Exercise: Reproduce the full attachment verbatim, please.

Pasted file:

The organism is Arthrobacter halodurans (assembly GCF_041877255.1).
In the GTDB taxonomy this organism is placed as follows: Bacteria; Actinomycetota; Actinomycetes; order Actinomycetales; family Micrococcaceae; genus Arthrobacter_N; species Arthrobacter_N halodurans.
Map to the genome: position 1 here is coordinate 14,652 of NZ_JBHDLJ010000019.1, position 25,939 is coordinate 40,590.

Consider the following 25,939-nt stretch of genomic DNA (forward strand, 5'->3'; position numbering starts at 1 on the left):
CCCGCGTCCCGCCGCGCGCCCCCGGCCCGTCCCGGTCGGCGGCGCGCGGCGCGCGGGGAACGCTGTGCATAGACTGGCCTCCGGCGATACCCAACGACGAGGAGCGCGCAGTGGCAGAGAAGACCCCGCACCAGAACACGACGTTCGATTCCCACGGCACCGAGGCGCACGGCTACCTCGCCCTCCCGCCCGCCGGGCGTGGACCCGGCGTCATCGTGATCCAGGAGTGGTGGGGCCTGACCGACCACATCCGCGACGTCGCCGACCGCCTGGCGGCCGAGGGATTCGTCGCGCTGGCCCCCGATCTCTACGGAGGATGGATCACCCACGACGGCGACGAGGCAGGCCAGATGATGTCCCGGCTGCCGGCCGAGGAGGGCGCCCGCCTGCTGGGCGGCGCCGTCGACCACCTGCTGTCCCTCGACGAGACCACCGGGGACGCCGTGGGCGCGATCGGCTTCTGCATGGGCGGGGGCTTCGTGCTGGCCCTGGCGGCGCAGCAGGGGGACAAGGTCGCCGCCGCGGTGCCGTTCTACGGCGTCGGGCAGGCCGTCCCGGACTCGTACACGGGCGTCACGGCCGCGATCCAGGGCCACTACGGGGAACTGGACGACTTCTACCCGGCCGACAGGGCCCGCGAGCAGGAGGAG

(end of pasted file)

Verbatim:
The organism is Arthrobacter halodurans (assembly GCF_041877255.1).
In the GTDB taxonomy this organism is placed as follows: Bacteria; Actinomycetota; Actinomycetes; order Actinomycetales; family Micrococcaceae; genus Arthrobacter_N; species Arthrobacter_N halodurans.
Map to the genome: position 1 here is coordinate 14,652 of NZ_JBHDLJ010000019.1, position 25,939 is coordinate 40,590.

Consider the following 25,939-nt stretch of genomic DNA (forward strand, 5'->3'; position numbering starts at 1 on the left):
CCCGCGTCCCGCCGCGCGCCCCCGGCCCGTCCCGGTCGGCGGCGCGCGGCGCGCGGGGAACGCTGTGCATAGACTGGCCTCCGGCGATACCCAACGACGAGGAGCGCGCAGTGGCAGAGAAGACCCCGCACCAGAACACGACGTTCGATTCCCACGGCACCGAGGCGCACGGCTACCTCGCCCTCCCGCCCGCCGGGCGTGGACCCGGCGTCATCGTGATCCAGGAGTGGTGGGGCCTGACCGACCACATCCGCGACGTCGCCGACCGCCTGGCGGCCGAGGGATTCGTCGCGCTGGCCCCCGATCTCTACGGAGGATGGATCACCCACGACGGCGACGAGGCAGGCCAGATGATGTCCCGGCTGCCGGCCGAGGAGGGCGCCCGCCTGCTGGGCGGCGCCGTCGACCACCTGCTGTCCCTCGACGAGACCACCGGGGACGCCGTGGGCGCGATCGGCTTCTGCATGGGCGGGGGCTTCGTGCTGGCCCTGGCGGCGCAGCAGGGGGACAAGGTCGCCGCCGCGGTGCCGTTCTACGGCGTCGGGCAGGCCGTCCCGGACTCGTACACGGGCGTCACGGCCGCGATCCAGGGCCACTACGGGGAACTGGACGACTTCTACCCGGCCGACAGGGCCCGCGAGCAGGAGGAG